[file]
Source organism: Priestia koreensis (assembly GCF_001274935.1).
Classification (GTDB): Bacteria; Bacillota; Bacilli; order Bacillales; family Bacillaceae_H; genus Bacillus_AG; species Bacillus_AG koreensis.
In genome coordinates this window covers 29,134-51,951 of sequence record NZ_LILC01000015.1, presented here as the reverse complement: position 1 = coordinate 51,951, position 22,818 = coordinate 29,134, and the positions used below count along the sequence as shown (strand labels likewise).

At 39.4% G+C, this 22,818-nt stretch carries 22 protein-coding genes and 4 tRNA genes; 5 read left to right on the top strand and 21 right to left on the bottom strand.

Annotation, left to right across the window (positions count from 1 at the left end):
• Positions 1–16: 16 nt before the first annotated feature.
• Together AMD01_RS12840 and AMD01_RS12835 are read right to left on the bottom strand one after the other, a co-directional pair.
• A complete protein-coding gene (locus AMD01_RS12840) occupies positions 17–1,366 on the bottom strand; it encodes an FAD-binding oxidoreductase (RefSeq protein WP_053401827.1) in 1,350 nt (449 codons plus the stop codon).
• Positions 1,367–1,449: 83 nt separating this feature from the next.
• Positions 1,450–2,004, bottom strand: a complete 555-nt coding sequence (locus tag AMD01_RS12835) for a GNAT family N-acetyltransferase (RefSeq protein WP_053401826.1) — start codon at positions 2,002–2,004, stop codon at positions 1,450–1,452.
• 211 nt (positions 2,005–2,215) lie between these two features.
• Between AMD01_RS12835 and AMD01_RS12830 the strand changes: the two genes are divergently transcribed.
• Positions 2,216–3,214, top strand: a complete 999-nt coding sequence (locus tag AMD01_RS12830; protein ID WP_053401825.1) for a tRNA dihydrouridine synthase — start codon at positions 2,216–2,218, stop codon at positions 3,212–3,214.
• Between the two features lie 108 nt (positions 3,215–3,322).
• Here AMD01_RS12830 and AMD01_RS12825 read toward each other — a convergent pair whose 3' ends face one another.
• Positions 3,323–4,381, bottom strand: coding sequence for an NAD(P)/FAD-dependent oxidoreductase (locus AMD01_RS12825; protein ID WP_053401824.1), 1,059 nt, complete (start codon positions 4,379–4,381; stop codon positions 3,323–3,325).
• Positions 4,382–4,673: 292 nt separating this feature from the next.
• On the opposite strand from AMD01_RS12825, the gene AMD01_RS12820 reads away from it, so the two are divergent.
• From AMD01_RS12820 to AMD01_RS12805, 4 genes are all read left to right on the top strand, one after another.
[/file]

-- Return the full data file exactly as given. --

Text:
Source organism: Priestia koreensis (assembly GCF_001274935.1).
Classification (GTDB): Bacteria; Bacillota; Bacilli; order Bacillales; family Bacillaceae_H; genus Bacillus_AG; species Bacillus_AG koreensis.
In genome coordinates this window covers 29,134-51,951 of sequence record NZ_LILC01000015.1, presented here as the reverse complement: position 1 = coordinate 51,951, position 22,818 = coordinate 29,134, and the positions used below count along the sequence as shown (strand labels likewise).

At 39.4% G+C, this 22,818-nt stretch carries 22 protein-coding genes and 4 tRNA genes; 5 read left to right on the top strand and 21 right to left on the bottom strand.

Annotation, left to right across the window (positions count from 1 at the left end):
• Positions 1–16: 16 nt before the first annotated feature.
• Together AMD01_RS12840 and AMD01_RS12835 are read right to left on the bottom strand one after the other, a co-directional pair.
• A complete protein-coding gene (locus AMD01_RS12840) occupies positions 17–1,366 on the bottom strand; it encodes an FAD-binding oxidoreductase (RefSeq protein WP_053401827.1) in 1,350 nt (449 codons plus the stop codon).
• Positions 1,367–1,449: 83 nt separating this feature from the next.
• Positions 1,450–2,004, bottom strand: a complete 555-nt coding sequence (locus tag AMD01_RS12835) for a GNAT family N-acetyltransferase (RefSeq protein WP_053401826.1) — start codon at positions 2,002–2,004, stop codon at positions 1,450–1,452.
• 211 nt (positions 2,005–2,215) lie between these two features.
• Between AMD01_RS12835 and AMD01_RS12830 the strand changes: the two genes are divergently transcribed.
• Positions 2,216–3,214, top strand: a complete 999-nt coding sequence (locus tag AMD01_RS12830; protein ID WP_053401825.1) for a tRNA dihydrouridine synthase — start codon at positions 2,216–2,218, stop codon at positions 3,212–3,214.
• Between the two features lie 108 nt (positions 3,215–3,322).
• Here AMD01_RS12830 and AMD01_RS12825 read toward each other — a convergent pair whose 3' ends face one another.
• Positions 3,323–4,381, bottom strand: coding sequence for an NAD(P)/FAD-dependent oxidoreductase (locus AMD01_RS12825; protein ID WP_053401824.1), 1,059 nt, complete (start codon positions 4,379–4,381; stop codon positions 3,323–3,325).
• Positions 4,382–4,673: 292 nt separating this feature from the next.
• On the opposite strand from AMD01_RS12825, the gene AMD01_RS12820 reads away from it, so the two are divergent.
• From AMD01_RS12820 to AMD01_RS12805, 4 genes are all read left to right on the top strand, one after another.